Stockholm Syndrome and Other Adventures in Sibling Rivalry

The other day, Jane (6) was being particularly bossy with her little sisters (Emma and Lily, 4), and I suggested that she stop telling them what to do and let them have a say.  Emma piped up and said, “That’s OK, Mom.  We almost like it.”  Perhaps a four-year-old syntactical error, or perhaps a glimpse into the frightening world of sibling dynamics.  Are the twins really almost starting to like handing over all the power to their domineering older sister?  Are their individual desires about to drown in hers, or be squelched to avoid her overpowering negative reaction?  What do I have to let them learn on their own in dealing with their sister, and when must I step in?

A more commonplace challenge is the average sibling quarrel.  In a simple case where one child hits another, the easiest and fastest thing would certainly be to split everyone up and send all parties involved to time out categorically, as a school counselor proudly told me she had always done.  I have found, however, that every fight has a complex story that fits into an even larger story of relationship patterns, and from there to an even larger story about human dynamics in general.  When one sibling accuses another of hitting her, justice would rarely be served by sending just the aggressor to time out.  I haven’t yet found a way around talking to both of the people involved, digging for the triggering events or states of mind, and weighing the facts before forming an opinion about what happened.  In our house, if someone gets hit, it is almost always because she was inflicting some form of psychological torture on the one who hit her.  True, hitting is against the family rules, but subtle forms of provocation should not be legal either.  Much more sinister and damaging relationships can evolve in which one child manipulates another through threats, intimidation, or icy disapproval, causing the other child to repeatedly give in to the dominating one, all without any adult hearing unwanted screaming or shouting.  There is peace, but it’s not a peace that’s healthy for anyone.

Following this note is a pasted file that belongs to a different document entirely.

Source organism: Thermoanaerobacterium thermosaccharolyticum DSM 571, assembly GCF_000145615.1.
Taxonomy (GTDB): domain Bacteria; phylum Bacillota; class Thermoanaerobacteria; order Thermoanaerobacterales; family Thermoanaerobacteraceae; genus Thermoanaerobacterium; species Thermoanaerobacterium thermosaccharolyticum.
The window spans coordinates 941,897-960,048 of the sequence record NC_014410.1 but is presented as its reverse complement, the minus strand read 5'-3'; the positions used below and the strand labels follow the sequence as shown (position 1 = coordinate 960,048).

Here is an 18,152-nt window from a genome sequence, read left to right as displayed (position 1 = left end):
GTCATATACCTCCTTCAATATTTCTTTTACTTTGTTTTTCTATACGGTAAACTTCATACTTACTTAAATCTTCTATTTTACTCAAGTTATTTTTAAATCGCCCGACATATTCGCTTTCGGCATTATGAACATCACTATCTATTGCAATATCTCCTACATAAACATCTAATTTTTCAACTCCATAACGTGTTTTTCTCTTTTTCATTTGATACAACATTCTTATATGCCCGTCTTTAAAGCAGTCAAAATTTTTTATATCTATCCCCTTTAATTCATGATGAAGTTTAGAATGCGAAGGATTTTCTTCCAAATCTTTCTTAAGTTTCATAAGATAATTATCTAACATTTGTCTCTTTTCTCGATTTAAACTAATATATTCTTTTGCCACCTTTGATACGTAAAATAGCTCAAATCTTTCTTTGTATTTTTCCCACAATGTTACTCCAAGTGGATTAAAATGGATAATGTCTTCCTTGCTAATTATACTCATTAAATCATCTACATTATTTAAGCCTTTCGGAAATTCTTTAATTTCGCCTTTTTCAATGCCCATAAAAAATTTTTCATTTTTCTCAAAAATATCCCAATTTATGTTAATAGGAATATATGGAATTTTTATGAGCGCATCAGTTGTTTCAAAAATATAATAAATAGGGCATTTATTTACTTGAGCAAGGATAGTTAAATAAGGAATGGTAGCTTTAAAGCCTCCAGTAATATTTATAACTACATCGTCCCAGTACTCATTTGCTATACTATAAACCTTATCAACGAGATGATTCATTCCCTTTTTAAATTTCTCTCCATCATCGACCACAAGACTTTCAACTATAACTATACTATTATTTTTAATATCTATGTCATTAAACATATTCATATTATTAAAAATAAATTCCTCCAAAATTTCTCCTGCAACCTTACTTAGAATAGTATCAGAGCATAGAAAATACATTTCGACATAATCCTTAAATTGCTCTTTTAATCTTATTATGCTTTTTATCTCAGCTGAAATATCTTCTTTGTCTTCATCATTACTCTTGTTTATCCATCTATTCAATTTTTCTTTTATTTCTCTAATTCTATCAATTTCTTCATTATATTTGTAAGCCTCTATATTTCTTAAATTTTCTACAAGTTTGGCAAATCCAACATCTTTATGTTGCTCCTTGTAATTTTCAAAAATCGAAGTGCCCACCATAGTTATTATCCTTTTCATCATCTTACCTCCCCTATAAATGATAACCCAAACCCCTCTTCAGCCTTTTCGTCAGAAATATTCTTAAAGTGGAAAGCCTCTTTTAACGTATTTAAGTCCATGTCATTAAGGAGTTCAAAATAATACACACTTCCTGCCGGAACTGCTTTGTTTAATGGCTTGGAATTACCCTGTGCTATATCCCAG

Unless an adult is intimately involved in the lives of her children, she or he cannot make these moment-to-moment calls about when to interfere and when to step back.  In both cases, the goal is for the young people to learn the ground rules of human interaction, about appropriate ways to express anger, frustration, and basic desires and needs. Each incident offers you an opportunity to teach, or your children an opportunity to practice, those skills without your interference.  This is yet another in the long, gut-wrenching line of tricky decisions we are called on to make.  Too bad that we are learning these things right along with our children.

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2 Comments (+add yours?)

  1. Sarah
    Sep 15, 2010 @ 23:51:39

    Maybe I should try to bail now on giving Maddie a sibling. It all sounds so complicated and time consuming. I’m tired just reading about it.

    Reply

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